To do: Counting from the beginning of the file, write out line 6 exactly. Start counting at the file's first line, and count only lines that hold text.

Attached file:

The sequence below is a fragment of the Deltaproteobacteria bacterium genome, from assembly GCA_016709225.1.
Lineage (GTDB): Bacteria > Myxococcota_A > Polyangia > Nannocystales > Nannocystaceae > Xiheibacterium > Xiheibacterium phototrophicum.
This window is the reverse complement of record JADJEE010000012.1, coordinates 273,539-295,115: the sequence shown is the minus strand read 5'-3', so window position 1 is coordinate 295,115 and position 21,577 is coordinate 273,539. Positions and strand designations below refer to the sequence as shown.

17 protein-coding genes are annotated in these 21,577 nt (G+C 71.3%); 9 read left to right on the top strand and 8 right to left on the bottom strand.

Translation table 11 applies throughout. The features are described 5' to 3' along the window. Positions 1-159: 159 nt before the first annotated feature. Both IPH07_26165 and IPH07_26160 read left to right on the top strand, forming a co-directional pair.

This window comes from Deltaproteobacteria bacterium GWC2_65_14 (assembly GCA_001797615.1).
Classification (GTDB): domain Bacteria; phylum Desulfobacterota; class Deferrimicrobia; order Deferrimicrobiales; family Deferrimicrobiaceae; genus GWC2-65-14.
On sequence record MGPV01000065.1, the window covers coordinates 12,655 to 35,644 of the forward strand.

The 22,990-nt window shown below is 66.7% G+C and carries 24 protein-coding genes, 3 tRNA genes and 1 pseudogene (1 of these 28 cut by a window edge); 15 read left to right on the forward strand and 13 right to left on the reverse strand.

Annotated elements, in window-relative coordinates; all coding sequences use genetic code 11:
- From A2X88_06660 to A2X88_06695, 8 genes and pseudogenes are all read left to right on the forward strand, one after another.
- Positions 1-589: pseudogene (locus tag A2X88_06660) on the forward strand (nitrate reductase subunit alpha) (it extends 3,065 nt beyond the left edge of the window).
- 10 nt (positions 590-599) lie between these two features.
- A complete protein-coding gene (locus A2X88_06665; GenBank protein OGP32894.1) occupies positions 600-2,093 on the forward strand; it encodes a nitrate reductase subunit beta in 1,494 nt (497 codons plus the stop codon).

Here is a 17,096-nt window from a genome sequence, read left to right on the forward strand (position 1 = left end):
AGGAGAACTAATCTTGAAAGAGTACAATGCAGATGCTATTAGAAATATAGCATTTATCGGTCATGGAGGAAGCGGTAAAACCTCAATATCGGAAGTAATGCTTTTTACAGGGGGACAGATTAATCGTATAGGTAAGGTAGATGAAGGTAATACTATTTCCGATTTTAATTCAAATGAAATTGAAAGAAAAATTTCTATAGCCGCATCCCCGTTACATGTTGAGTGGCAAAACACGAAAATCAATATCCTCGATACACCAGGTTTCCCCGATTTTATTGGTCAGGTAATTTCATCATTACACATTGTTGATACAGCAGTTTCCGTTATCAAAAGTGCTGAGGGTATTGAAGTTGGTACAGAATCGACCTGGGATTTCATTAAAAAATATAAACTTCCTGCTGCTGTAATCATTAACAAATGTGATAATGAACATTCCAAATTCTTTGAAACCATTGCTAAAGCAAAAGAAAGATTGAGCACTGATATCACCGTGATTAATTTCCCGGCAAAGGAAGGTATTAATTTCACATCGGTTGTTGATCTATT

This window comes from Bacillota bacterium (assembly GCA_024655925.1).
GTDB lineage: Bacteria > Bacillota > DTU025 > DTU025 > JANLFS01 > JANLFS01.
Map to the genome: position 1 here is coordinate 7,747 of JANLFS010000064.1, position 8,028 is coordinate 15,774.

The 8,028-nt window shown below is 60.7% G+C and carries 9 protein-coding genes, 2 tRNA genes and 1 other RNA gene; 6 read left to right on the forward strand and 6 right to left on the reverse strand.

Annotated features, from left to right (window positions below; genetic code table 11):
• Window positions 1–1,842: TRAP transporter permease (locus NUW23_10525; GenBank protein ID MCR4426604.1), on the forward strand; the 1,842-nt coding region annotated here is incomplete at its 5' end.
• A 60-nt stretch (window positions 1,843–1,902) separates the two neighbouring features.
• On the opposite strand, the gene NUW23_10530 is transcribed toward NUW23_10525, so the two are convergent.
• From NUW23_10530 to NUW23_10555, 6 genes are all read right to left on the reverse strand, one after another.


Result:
This window comes from Deltaproteobacteria bacterium GWC2_65_14 (assembly GCA_001797615.1).